Hyderabad: Following the rampant cracker bursting on Diwali, the air quality deteriorated in many parts of India, including Hyderabad city. The air quality was the poorest compared to the last two years.
According to the data from Telangana State Pollution Control Board (TSPCB), on November 4, the superfine particulate matter PM 2.5 level rose to 81 ug/m3 (micrograms per cubic meter of air), a high for two years.
In 2019 the PM 2.5 level was 72 ug/m3 and in 2020 the PM 2.5 was 64 ug/m3. In 2020, as the COVID-19 restriction was in place, the shadow of pandemic loomed large over the Diwali festival, people couldn’t celebrate much. But with the relaxation of COVID-19 norms and a rise in vaccination rates, this year the festival was celebrated as per normal.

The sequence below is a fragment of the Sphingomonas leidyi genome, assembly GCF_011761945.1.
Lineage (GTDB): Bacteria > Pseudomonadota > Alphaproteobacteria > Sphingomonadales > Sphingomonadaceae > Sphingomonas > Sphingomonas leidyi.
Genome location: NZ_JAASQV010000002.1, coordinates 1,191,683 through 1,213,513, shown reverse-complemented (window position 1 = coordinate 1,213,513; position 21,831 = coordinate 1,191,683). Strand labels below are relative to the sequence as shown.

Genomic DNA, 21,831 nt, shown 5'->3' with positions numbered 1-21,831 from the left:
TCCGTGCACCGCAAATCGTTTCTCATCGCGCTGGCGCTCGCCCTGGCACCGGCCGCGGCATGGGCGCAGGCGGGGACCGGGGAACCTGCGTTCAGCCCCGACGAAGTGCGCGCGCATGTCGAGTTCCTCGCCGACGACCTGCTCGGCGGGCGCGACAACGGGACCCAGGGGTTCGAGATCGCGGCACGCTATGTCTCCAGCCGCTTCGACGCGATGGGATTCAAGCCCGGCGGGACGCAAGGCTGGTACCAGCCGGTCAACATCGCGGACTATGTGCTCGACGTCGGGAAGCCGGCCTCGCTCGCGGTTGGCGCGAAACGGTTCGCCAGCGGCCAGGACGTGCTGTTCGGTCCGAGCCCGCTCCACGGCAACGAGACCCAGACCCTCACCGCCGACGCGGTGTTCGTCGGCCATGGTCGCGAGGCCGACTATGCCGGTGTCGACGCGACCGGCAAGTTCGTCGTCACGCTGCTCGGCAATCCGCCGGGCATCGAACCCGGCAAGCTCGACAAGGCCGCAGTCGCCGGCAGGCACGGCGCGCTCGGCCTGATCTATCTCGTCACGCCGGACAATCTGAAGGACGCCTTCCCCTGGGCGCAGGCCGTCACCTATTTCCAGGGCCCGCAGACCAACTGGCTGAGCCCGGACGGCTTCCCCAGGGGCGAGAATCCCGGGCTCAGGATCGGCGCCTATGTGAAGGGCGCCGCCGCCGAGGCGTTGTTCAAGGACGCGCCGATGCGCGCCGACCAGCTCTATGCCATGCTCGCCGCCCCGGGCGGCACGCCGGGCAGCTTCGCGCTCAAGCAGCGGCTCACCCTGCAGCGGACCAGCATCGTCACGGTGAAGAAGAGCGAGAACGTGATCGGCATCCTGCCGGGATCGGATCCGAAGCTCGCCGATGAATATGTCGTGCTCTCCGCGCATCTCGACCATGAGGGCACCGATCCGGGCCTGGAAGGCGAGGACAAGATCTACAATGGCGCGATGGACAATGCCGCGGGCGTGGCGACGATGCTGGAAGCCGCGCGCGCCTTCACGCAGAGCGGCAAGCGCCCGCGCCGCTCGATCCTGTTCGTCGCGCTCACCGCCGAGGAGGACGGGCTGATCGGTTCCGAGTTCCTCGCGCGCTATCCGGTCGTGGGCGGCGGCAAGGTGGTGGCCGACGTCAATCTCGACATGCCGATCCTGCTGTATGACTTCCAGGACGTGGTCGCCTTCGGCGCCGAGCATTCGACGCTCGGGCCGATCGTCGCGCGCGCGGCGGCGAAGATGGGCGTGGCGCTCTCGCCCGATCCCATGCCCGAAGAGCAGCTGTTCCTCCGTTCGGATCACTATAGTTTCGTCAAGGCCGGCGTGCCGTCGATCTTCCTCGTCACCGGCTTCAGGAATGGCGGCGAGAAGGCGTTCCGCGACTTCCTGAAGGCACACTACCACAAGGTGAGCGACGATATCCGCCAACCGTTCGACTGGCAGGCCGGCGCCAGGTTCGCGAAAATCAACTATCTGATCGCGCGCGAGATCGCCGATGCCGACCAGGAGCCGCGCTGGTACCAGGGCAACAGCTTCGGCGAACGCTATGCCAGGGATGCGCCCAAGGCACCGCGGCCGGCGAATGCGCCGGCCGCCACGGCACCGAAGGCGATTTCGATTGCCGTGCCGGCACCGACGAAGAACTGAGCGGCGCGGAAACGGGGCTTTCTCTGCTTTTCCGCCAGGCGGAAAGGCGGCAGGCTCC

According to national ambient air quality standards (NAAQS), the annual average value of PM 2.5 should be 40 ug/m3 and should not exceed 60 ug/m3 for two consecutive days.
A senior scientist Dr Babu Rao Kalapala said to The Times of India that “Unlike PM10, exposure to microscopic PM 2.5 is dangerous as it can affect lungs. A PM 2.5 value of more than 80 ug/m3 is unquestionably high, and people with allergies and asthma should be cautious and wear masks while going out for the next three days because the matter remains in the atmosphere.”
This year Diwali the PM 10 level was at 118 ug/m3, which is lower when compared to the previous years. In 2020, the PM 10 level was 128 ug/m3, and in 2019 it was 163.4 ug/m3. The NAAQS guidelines the normal range for PM 10 should not be more than 100 ug/m3 for two consecutive days and the average annual value should not be more than 60 ug/m3.